We’re a one pathway Masters Programme, but
we have specialist students who are researching and designing in Furniture, Jewellery and
Design. And we ask people who are applying to write for us their vision of who and what
they want to be. One of the fantastic things about the course
is the fact that our students come from around the world, so once the course involves research
and practice we don’t see them as separate elements, they’re fully integrated into each
other. The research informs the practice, and the practice then leads the research.
As part of our application process we ask to you apply with a project proposal and an
electronic portfolio. We are a research Masters and you will be doing your project with us
for two years. Central Saint Martins is a globally renowned
design brand. London is a wonderful resource, its the creative epicenter of the world. I
work with light, I treat light as a raw material, I split it and I cut it, I reform it, I shape
it, and being in this course you’re really working with witnesses and you have a team
of people who are not only here to support you but also to challenge you.
I always wanted to work at different skills and I thought that the idea of being in a
course that ranges from furniture, to jewellery, from something big to small, was really appealing.
My project is about looking at ceramics in a different way, challenging the material.
So basically trying to test ceramics in movement. What I enjoy most about Central Saint Martins
is the diversity, people from different backgrounds. I really like the flexibility of the course,
it allowed me to explore my own ideas, my own interests so the project was developed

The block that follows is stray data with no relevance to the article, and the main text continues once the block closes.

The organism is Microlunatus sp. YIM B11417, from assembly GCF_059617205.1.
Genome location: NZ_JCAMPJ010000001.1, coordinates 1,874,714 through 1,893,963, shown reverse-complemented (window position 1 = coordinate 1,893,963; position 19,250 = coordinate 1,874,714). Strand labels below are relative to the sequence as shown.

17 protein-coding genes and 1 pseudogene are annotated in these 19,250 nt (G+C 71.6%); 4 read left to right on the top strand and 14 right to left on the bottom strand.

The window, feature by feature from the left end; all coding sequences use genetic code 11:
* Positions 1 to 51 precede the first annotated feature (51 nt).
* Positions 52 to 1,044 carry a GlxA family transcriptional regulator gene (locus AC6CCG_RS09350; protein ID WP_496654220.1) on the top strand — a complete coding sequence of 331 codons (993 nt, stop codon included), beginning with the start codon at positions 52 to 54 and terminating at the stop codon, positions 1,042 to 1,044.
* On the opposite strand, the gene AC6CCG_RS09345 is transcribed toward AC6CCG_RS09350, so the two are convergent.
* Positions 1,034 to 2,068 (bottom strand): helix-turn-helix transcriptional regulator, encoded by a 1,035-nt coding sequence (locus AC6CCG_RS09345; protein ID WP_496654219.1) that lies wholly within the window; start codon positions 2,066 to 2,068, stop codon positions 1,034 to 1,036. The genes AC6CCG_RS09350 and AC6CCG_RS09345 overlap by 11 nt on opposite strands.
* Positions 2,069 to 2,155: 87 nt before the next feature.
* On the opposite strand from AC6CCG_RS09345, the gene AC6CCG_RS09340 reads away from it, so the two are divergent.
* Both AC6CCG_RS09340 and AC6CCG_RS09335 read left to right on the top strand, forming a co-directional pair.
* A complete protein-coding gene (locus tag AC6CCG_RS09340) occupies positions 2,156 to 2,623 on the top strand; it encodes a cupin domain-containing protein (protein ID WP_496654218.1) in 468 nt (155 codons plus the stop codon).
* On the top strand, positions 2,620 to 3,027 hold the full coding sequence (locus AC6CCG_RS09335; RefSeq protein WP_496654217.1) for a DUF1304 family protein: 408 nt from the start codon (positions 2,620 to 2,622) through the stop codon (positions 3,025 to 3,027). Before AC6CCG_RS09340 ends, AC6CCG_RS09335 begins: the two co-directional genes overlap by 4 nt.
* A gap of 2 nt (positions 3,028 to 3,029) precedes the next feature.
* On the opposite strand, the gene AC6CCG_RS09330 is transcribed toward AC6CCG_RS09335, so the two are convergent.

in the Philippines, working with artisans. The experience enabled me to understand my
approach and really establish a direction as a designer. You make it happen, you learn
to be resourceful. My project is about bringing mechanical design
knowledge to drawing design and exploring new possibilities for mass jewellery in this
way. I think what is challenging for my project is to find a way, a creative way to apply
mechanisms into jewellery pieces. We’re here in one of our workshops. As a course
that asks our students to research design and fully realise the products of their imagination,
it’s crucial to us that we have facilities like this. Students are making work here,
making work in collaboration with production here in the United Kingdom or in Europe and
sometimes working with mastercraft or artisan communities in their countries of origin.
We’ve got some really interesting furniture designers: Gunjan Gupta is based in Dehli,
where she seems to have capitalised firmly on her position as an Indian designer; Patty
Johnson has been working extensively in the Caribbean and South America, with a wide variety
of different communities looking at how she can create resilience for those types of traditional
knowledge. There’s people like Fernando Jorge, who was nominated for Accessory Designer of
the Year Award here in London by the British Fashion Council last Autumn. Kim Norton came
to us to work on much larger [?], and ended up working inside Ipstock brick factory in
Bristol, carving an enormous seat for Lady Margaret Hall which was installed in the gardens
there, whilst she was student. We’re looking for people who are curious,
excited, who understand that design is a world that is changing and expanding in ways that
are unpredictable. But what’s really important is that they bring the wide variety of knowledge
they gain on the course, and flexibility, and an inspiring, inquiring mind to the work
that they are doing.